STEVE INSKEEP, HOST:
This is the program that is going to give you the latest details on the bread market. The French are not eating bread the way they used to -consuming just half a baguette per day, we're told. That's down from a full baguette, on average, 40 years ago. The stats worry the French bakers' lobby enough that they have launched a campaign to keep bread on people's minds. NPR's Eleanor Beardsley sends this report.
ELEANOR BEARDSLEY, BYLINE: Bread is still central to any French meal, but the way people eat those meals is changing. Bernard Valluis is head of the Observatoire du Pain, the French bakers and millers' lobby.
BERNARD VALLIUS: People used to sit down around the table with the family or with friends, to have lunch or dinners. You cannot imagine, if you go in a restaurant, or in a house, that you have lunch or dinner without bread.
BEARDSLEY: Now, says Vallius, more people snack and eat on the run, especially young people and those living in cities. While nearly 97 percent of the French eat bread, they don't necessarily eat it every day, says Vallius. The campaign aims to change that.
VALLIUS: What we want to do is just to make sure that people have the reflex, going home at night, to buy the bread. That's all.
BEARDSLEY: Inspired by the California Milk Board's campaign Got Milk? the Observatoire du Pain came up with the slogan: Cou cou, tu as pris le pain? which translates roughly as, hi there, did you pick up the bread? The slogan is plastered on billboards and inscribed on bread bags in 130 cities around the country.
(SOUNDBITE OF TALKING IN FOREIGN LANGUAGE)
BEARDSLEY: Le Grenier de Pain is the most popular bakery in my 15th Arrondissement neighborhood. It's run by sisters Elsa and Emmanuelle Condet, who aren't even aware of the eat bread campaign. But they hardly need it. Most of the time people are lined up out the door to buy bread from the Condets. Else Condet says their success is because everything here - pastries, cakes and bread - is made from scratch and on the premises.
ELSE CONDET: (Through translator) It takes five hours to make a baguette - from the moment you weigh the ingredients to when you take it out of the oven. And that's the key. Time. The longer you let the dough rest and ferment, the better the bread will be.
BEARDSLEY: While all French bakers used to do it that way, mechanization is on the rise and many boulangeries even bring in frozen dough to bake what are known as industrial baguettes. They're white, contain additives and are often pretty tasteless. But a decline in quality has also lead to the emergence of a new breed of artisanal bakers devoted to doing it the traditional way.
(SOUNDBITE OF OVEN DOOR CLOSING)
BEARDSLEY: Emmanuelle Condet pulls a caramel-colored baguette out of the oven.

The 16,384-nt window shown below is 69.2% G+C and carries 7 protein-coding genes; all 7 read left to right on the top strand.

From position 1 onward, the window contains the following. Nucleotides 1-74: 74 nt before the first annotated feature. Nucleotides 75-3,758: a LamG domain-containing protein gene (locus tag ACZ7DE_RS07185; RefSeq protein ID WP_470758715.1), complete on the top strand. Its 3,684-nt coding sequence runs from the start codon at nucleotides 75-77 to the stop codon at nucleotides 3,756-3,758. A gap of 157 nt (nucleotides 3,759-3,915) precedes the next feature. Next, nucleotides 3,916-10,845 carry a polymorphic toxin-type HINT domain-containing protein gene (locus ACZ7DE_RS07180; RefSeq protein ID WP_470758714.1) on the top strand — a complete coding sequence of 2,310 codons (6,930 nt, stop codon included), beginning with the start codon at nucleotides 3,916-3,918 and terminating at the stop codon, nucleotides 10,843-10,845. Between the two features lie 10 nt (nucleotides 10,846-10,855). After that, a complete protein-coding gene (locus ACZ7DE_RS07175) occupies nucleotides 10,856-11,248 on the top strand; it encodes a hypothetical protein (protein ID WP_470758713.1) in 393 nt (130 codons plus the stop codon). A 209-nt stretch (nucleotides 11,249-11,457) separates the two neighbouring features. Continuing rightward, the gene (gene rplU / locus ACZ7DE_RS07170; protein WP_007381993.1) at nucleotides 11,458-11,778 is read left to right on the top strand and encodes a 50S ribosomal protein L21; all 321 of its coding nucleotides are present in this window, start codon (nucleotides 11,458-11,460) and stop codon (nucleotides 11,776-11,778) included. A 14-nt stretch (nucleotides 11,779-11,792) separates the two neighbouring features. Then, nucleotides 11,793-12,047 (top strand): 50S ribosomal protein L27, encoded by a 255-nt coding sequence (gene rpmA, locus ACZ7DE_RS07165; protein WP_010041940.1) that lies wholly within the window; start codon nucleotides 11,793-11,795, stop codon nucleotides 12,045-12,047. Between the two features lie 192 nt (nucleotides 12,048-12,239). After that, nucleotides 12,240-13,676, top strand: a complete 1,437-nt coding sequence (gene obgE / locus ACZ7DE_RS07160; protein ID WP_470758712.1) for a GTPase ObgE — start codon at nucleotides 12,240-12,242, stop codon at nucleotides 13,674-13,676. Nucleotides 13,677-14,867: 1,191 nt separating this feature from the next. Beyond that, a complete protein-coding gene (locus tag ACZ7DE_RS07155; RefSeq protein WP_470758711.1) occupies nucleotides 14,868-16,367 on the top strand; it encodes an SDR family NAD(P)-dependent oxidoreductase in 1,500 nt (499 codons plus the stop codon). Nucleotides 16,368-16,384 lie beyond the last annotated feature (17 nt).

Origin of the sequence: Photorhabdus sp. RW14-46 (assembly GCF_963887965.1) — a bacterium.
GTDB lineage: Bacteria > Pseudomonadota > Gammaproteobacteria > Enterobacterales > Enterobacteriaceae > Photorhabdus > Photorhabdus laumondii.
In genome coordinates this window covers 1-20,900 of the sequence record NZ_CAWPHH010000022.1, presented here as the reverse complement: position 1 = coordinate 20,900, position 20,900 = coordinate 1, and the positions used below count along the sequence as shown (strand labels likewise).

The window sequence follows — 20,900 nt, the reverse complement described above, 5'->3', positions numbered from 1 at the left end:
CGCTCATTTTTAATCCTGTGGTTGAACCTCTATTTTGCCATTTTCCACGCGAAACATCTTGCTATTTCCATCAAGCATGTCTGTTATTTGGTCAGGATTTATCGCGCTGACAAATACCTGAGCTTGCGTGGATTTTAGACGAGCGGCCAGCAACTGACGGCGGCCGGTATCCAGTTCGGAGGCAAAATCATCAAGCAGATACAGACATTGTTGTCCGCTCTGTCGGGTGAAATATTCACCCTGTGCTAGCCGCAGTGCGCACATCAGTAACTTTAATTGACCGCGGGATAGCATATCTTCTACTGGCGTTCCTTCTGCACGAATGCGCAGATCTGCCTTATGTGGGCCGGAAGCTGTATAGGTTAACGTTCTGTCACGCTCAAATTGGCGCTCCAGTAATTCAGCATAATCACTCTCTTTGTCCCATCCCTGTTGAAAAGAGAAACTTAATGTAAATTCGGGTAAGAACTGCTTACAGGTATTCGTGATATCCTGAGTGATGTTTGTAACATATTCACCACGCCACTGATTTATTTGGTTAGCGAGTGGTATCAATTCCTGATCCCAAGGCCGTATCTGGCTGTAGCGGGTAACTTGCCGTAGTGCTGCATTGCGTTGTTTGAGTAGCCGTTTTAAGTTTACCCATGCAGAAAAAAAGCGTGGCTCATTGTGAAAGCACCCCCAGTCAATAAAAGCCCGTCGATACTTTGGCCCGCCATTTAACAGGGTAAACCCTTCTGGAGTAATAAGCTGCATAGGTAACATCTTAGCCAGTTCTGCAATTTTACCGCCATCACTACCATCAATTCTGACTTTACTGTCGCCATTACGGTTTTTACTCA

EMMANUELLE CONDET: This baguette as you can see, the color is caramel. OK? When you do like this you can hear, it's crispy. OK?
(SOUNDBITE OF CRISPY BAGUETTE)
CONDET: So when you cut it...
(SOUNDBITE OF CRISPY BAGUETTE)
CONDET: ...inside, you see the holes, which is the sign of the traditional way to do the baguette.
BEARDSLEY: There's another recent trend that sends shivers up any traditional baker's spine. More and more people like their baguettes softer and undercooked. The Condets say this is a result of inroads made by artificial supermarket loaves. And they say they're trying to educate their customers about good taste.
The vast majority of French people, especially Parisians, still pick up their bread at the neighborhood bakery. France enjoys the highest density of independent bakeries in the world - 32,000 - and the French consume around 10 billion baguettes a year.
BEARDSLEY: New Yorker Amanda McClean has been in France 25 years. She's picking up a well-baked baguette for her husband here. She actually likes her bread more doughy. But Paris has a bakery for everyone, says McClean.
AMANDA MCLEAN: The building just across the street, in front of it on the other side, I can see it from my window is my favorite. This one is his favorite and then there's a new one opening up right over there.
BEARDSLEY: The Bread Observatory's campaign website says bread is a staple of health and conviviality. And should never be skipped, even when you're on a diet.
Eighty-nine-year-old Christiane Serpagli is buying her daily demi-baguette.
CHRISTIANE SERPAGLI: (Through translator)
BEARDSLEY: Bread is vital for me, says Serpagli. In the morning, I always eat a half baguette with lots and lots of butter. She says I've never worried about gaining weight.
SERPAGLI: (Foreign language spoken)
BEARDSLEY: Eleanor Beardsley, NPR News, Paris.
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